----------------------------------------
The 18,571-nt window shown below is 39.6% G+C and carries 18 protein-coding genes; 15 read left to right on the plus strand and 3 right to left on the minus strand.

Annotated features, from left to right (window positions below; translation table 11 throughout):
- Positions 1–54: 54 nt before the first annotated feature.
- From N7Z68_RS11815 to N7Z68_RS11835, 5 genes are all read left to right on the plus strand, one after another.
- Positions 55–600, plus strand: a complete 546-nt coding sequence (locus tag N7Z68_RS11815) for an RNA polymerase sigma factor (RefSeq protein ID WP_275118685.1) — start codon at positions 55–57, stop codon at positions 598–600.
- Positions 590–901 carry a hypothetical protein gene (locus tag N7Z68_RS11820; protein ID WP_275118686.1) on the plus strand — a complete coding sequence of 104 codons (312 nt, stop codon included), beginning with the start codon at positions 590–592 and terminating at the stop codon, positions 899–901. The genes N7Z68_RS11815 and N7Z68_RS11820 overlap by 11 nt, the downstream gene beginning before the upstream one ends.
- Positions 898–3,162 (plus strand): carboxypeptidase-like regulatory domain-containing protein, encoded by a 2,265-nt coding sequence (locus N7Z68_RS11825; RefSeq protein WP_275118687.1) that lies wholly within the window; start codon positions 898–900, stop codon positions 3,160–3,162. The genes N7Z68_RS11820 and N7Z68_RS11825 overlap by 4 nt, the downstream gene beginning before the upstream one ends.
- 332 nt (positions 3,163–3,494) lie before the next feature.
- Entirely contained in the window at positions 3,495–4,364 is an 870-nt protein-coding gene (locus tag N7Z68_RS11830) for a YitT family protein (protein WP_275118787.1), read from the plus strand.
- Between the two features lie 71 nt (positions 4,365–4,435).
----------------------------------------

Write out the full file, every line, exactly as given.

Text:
The 18,571-nt window shown below is 39.6% G+C and carries 18 protein-coding genes; 15 read left to right on the plus strand and 3 right to left on the minus strand.

Annotated features, from left to right (window positions below; translation table 11 throughout):
- Positions 1–54: 54 nt before the first annotated feature.
- From N7Z68_RS11815 to N7Z68_RS11835, 5 genes are all read left to right on the plus strand, one after another.
- Positions 55–600, plus strand: a complete 546-nt coding sequence (locus tag N7Z68_RS11815) for an RNA polymerase sigma factor (RefSeq protein ID WP_275118685.1) — start codon at positions 55–57, stop codon at positions 598–600.
- Positions 590–901 carry a hypothetical protein gene (locus tag N7Z68_RS11820; protein ID WP_275118686.1) on the plus strand — a complete coding sequence of 104 codons (312 nt, stop codon included), beginning with the start codon at positions 590–592 and terminating at the stop codon, positions 899–901. The genes N7Z68_RS11815 and N7Z68_RS11820 overlap by 11 nt, the downstream gene beginning before the upstream one ends.
- Positions 898–3,162 (plus strand): carboxypeptidase-like regulatory domain-containing protein, encoded by a 2,265-nt coding sequence (locus N7Z68_RS11825; RefSeq protein WP_275118687.1) that lies wholly within the window; start codon positions 898–900, stop codon positions 3,160–3,162. The genes N7Z68_RS11820 and N7Z68_RS11825 overlap by 4 nt, the downstream gene beginning before the upstream one ends.
- 332 nt (positions 3,163–3,494) lie before the next feature.
- Entirely contained in the window at positions 3,495–4,364 is an 870-nt protein-coding gene (locus tag N7Z68_RS11830) for a YitT family protein (protein WP_275118787.1), read from the plus strand.
- Between the two features lie 71 nt (positions 4,365–4,435).